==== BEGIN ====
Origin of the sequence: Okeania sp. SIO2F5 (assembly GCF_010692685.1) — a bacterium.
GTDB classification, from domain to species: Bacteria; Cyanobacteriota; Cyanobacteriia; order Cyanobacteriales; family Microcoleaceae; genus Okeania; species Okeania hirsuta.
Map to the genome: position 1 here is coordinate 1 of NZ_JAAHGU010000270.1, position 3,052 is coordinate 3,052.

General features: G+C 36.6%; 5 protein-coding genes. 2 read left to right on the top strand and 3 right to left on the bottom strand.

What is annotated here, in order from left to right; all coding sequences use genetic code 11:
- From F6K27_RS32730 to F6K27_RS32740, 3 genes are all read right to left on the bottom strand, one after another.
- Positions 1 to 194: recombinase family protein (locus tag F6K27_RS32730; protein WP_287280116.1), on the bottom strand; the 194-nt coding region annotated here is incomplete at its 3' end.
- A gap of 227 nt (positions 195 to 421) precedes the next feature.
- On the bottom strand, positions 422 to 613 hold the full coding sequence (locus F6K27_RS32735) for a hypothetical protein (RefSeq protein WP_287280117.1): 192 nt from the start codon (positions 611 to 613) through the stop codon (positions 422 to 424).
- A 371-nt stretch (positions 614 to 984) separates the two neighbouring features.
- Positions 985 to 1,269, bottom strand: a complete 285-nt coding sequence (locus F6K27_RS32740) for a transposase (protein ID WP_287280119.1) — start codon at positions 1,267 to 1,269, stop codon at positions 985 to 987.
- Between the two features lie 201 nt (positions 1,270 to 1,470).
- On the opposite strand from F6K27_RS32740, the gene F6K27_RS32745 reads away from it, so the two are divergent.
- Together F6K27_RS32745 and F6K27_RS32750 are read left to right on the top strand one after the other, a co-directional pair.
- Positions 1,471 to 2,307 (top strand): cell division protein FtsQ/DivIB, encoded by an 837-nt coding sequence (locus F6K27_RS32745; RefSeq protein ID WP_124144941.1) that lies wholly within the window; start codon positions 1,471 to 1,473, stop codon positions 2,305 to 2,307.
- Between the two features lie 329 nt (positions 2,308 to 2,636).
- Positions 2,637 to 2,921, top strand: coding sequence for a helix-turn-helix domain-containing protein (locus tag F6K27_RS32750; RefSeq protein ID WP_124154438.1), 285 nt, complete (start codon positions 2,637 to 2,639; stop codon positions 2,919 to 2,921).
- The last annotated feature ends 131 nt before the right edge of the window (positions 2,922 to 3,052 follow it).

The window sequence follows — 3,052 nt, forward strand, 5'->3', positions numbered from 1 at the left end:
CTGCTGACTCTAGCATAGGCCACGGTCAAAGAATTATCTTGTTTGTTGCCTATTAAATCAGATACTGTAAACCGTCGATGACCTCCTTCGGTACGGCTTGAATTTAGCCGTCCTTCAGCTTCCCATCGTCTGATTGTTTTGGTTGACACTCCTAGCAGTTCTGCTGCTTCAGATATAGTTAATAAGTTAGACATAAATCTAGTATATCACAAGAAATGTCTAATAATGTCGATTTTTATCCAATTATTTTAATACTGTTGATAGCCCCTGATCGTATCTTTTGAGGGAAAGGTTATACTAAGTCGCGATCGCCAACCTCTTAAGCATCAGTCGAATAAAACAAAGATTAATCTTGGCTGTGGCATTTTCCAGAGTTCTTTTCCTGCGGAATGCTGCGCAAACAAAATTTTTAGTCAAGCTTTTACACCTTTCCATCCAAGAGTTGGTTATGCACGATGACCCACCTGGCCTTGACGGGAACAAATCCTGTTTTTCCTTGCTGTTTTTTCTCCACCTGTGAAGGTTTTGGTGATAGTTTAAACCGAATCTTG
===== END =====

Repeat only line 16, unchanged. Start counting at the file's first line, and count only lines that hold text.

- Between the two features lie 329 nt (positions 2,308 to 2,636).